There’s still time to nominate local icons for Best of D.C.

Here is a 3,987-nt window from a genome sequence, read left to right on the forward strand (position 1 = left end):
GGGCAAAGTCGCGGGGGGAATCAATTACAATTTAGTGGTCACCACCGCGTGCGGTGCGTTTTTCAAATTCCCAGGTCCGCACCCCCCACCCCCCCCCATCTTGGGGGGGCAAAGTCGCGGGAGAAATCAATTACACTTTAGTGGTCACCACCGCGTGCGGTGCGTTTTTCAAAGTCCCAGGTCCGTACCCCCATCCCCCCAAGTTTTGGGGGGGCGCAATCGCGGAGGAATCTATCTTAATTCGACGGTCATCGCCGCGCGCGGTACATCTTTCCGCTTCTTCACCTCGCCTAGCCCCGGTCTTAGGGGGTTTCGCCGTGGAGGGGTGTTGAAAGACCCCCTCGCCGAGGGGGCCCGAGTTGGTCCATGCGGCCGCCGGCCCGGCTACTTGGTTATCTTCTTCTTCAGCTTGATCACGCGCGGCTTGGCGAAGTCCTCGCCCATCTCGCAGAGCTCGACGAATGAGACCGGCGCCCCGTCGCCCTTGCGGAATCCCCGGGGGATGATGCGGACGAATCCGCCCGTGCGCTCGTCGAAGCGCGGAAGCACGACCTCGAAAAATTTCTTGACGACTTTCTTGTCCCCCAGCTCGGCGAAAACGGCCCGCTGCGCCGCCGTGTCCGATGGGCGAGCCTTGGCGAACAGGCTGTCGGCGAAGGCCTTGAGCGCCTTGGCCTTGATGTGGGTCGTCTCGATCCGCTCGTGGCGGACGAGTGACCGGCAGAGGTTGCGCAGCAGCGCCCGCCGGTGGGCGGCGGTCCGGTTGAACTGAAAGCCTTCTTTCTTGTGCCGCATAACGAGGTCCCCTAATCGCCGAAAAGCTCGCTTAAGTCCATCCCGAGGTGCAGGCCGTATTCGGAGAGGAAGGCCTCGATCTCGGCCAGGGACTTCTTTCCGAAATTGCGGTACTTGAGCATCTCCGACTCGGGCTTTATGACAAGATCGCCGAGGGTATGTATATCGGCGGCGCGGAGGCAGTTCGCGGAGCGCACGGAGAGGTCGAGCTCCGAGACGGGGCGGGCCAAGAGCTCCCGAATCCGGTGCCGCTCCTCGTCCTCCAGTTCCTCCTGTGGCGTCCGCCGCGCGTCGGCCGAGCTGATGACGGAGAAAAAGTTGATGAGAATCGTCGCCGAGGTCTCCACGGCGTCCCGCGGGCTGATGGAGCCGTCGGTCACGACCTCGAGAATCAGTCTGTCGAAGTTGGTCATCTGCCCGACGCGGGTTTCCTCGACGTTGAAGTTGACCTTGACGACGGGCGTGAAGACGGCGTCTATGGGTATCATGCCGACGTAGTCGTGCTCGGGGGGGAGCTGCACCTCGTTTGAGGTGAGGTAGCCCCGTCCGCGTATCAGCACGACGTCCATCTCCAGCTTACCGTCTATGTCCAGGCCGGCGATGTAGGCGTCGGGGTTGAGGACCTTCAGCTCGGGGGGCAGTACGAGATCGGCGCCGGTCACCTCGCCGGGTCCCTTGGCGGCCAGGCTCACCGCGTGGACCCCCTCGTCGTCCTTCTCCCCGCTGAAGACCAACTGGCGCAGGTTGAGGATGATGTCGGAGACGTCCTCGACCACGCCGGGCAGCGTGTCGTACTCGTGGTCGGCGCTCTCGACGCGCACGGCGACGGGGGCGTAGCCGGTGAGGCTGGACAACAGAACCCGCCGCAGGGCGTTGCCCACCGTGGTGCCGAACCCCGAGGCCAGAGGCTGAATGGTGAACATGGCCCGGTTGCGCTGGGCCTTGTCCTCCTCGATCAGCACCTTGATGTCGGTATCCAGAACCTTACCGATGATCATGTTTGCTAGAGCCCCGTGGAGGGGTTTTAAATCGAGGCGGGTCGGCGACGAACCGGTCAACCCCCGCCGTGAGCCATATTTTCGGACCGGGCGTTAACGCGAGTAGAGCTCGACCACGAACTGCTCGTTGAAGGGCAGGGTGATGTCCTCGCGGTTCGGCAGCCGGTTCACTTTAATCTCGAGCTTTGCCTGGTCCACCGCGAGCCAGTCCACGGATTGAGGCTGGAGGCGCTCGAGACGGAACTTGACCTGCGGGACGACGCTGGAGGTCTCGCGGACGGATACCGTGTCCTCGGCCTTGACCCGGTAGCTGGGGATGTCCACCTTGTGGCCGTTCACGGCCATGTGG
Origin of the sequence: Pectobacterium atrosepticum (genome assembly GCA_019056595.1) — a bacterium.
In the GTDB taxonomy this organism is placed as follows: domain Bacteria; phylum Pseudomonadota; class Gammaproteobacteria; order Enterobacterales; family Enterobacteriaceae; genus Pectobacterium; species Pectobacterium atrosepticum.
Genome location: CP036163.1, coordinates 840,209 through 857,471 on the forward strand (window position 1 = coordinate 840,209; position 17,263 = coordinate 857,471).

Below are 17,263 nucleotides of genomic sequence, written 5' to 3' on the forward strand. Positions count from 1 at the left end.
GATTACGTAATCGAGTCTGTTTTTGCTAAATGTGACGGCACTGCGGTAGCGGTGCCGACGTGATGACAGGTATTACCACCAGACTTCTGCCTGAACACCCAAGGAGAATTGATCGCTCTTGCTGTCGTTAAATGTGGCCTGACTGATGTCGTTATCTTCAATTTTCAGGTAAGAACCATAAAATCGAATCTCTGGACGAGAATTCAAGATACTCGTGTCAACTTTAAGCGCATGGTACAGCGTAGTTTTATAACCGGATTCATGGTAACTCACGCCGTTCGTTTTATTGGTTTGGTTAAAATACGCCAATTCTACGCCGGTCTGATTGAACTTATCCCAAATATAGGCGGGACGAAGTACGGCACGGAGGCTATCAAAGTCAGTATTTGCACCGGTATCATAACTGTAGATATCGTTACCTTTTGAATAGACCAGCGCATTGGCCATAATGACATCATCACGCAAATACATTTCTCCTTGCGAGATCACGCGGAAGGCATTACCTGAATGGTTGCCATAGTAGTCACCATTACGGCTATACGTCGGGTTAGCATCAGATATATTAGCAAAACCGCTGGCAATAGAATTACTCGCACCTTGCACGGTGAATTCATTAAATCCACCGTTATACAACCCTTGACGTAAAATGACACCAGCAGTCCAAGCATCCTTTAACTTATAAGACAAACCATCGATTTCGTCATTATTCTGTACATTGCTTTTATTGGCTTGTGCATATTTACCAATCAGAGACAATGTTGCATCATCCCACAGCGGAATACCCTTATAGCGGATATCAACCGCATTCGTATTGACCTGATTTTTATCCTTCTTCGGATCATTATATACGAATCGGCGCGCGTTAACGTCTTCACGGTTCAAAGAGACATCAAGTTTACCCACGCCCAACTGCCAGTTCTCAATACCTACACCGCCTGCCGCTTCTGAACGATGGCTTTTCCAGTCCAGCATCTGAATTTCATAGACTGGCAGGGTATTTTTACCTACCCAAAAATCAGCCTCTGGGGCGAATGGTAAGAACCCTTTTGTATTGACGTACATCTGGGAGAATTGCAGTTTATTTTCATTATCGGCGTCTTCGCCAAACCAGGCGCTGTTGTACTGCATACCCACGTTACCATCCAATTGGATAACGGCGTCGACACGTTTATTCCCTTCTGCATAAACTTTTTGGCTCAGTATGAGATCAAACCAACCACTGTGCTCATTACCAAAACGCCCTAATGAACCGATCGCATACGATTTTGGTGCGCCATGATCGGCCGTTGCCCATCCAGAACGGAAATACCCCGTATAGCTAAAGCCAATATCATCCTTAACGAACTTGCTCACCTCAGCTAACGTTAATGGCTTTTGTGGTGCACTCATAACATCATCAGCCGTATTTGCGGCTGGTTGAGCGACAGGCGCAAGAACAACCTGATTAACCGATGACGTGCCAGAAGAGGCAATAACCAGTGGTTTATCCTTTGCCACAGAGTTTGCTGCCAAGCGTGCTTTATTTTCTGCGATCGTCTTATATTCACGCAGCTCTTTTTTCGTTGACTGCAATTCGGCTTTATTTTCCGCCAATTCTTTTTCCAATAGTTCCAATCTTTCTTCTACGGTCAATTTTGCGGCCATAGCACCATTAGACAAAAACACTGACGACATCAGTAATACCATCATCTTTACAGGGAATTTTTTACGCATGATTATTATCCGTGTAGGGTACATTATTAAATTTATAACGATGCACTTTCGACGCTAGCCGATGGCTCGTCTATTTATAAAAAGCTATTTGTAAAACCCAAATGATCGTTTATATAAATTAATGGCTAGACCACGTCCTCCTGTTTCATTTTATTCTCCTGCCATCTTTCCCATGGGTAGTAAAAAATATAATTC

When Hemphill Fine Arts completed its recent move to a bigger exhibition space in Logan Circle, the gallery chose to spotlight a range of artists in its first show. While the names of many of the 22 painters, photographers, and sculptors in “Opening on 14th” will be familiar to Hemphill partisans, a solid majority present new work. Several photographers make strong impressions, including John Brown Jr. with a threatening cloudscape, Max Hirshfeld with a portrait of a “little punk girl” at a tattoo parlor, Anne Rowland with an eerie image of McMansions under stormy skies, and Franz Jantzen with a wide interior view of Jimmy’s Lounge in Fullerton, Ohio—a place far from Jantzen’s usual stomping grounds at the U.S. Supreme Court. The show also features several works by deceased artists (most notably a fine geometrical abstraction by Jacob Kainen) and several worthwhile mixed-media constructions (including Renee Stout’s faux-primitive assemblage that pairs African-American numerology with the numbers racket). The cleverest piece, though, is Al Souza’s Question, a wall-mounted construction made almost entirely of puzzle pieces; its circular shape, at 48 inches in diameter, suggests the tabletop that one might use to arrange it. The show is on view from 10 a.m. to 5 p.m. (see City List for other dates) at Hemphill Fine Arts, 1515 14th St. NW. Free. (202) 234-5601. (Louis Jacobson)